6. Sinister (2012)


Tagline: Once you see him, nothing can save you.

Safe to say, moving your family into a known murder house is probably not the best decision a father can make. And yet, this is exactly what writer Ellison Oswalt (Ethan Hawke) did. However, he soon discovers just how poor that decision was when he discovers a box of Super 8 film footage being stored in the home’s attic.  Once the literal and figurative box has been opened, secrets and scares begin to surround Ellison and his family. With multiple attic focused scenes and scares, Sinister is a film that can give anyone pause before ascending those steps.


5. Suspiria (1977)


Tagline: The Only Thing More Terrifying Than The Last 12 Minutes Of This Film. Are The First 80.

The attic of the school in Suspiria is certainly one of the largest, most elaborate and beautifully shot attics on this list. (And that score!) Plus, we are blessed with not one, but two pretty amazing scenes that take place in the giant recesses above the school.  In one, we see poor Sara chased throughout the halls until she finds herself climbing up as far as she can go. Gathering her wits, she attempts to escape through a small upper window utilizing a stack of random suitcases. However, she failed to remember the school’s barb wire collection housed in the room adjacent. Then, there’s the infamous maggot scene. After a veritable downpour of maggots begins to fall on the girls below, Miss Tanner investigates finding the attic infested with creepy crawlies. Whichever scene you prefer, they both offer reason enough to keep that ceiling door hatch closed.


4. Krampus (2015)

Tagline: Will you survive this Christmas?

The attic scene in Krampus takes everything we’ve come to know about attics in horror movies and then turns it up a notch. From the poor lighting to the old furniture and abandoned belongings, all the makings for a traditional scene are there. And then we’re hit with the true gift of murderous toys come to life. Watching Toni Collette, Allison Tolman and Adam Scott battle raging robots, brutal bears and deadly dolls is a blessing. It’s the attic scene we never knew we needed, but are now forever grateful that it exists.


3. The House on Sorority Row (1983)

Tagline: Welcome Home…to the Sorority of your nightmares.

Throughout the course of the film we see the sisters of Theta Pi plagued by secrets, mystery and of course, a killer. After nearly every room in the house has been ravaged, it’s not surprising that the final scene ends up in the attic. Here we see Katie‘s top notch Final Girl survival skills really start to kick in as she attempts to lure her pursuer up into the attic for an ambush. However, she fails to notice the giant life-size clown standing right next to her. (Easy to do in a super creepy attic dominated by clown everything) Thanks to her incredibly quick thinking and resourceful doll use, Katie manages to subdue her assailant and push him out of the attic ladder opening. The fall to the floor below is certainly not a small one and the attic is rendered safe…for now.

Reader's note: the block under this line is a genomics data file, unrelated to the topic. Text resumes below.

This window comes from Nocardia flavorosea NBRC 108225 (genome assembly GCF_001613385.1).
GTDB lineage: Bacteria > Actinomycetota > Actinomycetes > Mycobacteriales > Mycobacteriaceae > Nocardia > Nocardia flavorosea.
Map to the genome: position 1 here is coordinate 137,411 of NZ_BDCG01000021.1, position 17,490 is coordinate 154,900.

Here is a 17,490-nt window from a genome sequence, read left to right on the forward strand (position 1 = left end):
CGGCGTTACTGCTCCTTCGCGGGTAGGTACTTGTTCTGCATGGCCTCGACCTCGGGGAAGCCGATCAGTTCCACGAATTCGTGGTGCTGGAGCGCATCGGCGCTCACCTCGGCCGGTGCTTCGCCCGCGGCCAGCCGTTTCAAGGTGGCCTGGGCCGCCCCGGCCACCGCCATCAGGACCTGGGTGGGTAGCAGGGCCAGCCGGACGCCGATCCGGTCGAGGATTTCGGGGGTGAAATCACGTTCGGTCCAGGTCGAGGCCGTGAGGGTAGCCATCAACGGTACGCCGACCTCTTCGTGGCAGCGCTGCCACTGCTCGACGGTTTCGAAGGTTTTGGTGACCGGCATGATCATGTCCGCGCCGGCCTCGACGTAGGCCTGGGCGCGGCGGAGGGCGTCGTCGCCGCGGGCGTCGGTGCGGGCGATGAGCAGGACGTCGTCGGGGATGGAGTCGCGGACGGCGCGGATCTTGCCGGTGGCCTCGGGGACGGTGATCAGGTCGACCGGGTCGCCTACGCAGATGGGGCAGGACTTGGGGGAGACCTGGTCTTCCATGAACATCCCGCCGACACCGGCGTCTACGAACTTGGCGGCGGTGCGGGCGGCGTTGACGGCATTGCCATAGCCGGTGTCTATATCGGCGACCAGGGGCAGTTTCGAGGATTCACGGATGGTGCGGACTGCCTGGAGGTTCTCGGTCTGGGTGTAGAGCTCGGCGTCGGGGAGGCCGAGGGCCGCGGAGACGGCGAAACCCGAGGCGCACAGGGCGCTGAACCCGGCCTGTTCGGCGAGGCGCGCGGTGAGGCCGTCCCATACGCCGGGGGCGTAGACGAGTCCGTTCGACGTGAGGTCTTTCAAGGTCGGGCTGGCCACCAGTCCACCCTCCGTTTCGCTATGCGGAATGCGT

2. Hereditary (2018)

Tagline: Evil runs in the family.

Oof. This attic. The film is relatively new so to avoid spoilers, we’re going to stay away from too much detail.  However, here we see the ideas of secrets and memories being stashed away taken to a whole new level. An attic is a place that while it’s ever present, it’s a space that is often overlooked or generally forgotten about.  So many things, so many items are literally hanging over a home’s residents every day and here in Hereditary that idea carries extra weight. The events that were transpiring here in this attic were never far from reach, never really inaccessible or cleverly disguised.  The clues were always there hidden in plain sight. And yet, once the full scope of the mystery becomes revealed, it creates a scene and a moment that will haunt both us and the characters for years to come.


1. Black Christmas (1974)

black christmas

Tagline: He knows when you’re sleeping, he knows if you’re awake, HE KNOWS…

The incredibly scary part about the attic in Black Christmas is the background role it plays throughout the entire course of the film.  Early on, we see Billy enter the house through the attic window and from there on out it becomes his hideout. As the events play out throughout the entirety of the film, we follow our characters as they navigate their personal lives as well as the ones surrounding their circle of friends. After young Clare disappears, her friends and family wonder, worry and search for her, but never thoroughly enough. All while this is happening, and without their knowledge, Billy is there.  Watching.  Lurking.  The attic becomes Billy‘s safe space and it gets overlooked again and again. The icky feeling that we as an audience get from knowing where Billy is, where Clare and Mrs. Mac are is a supremely unsettling experience.  The sad fact of the matter is that Clare was there all along, her face frozen in terror, screaming out in silence for help.

Another relevant note in relation to our ‘Home Is Where The Horror Is‘ month is that Black Christmas may hold the title as the overall champion for the domestic horror location series we’ve embarked on. It’s got it all. Terrifying basement scene? Check. Infamous, iconic and frightening closet scene? Check. And finally, the attic. Bottom to top, this film has got it all.

Think you know what’s in your attic? If these 10 films alone don’t have you scheduling some attic spring cleaning next year, here are a few more films with killer attic scenes to help motivate you:

Which domestic location tends to creep you out the most? Attic, basement or closet? Have a favorite we’ve failed to mention? Let us know on Twitter, in the Nightmare on Film Street Subreddit, and on Facebook in the Horror Movie Fiend Club!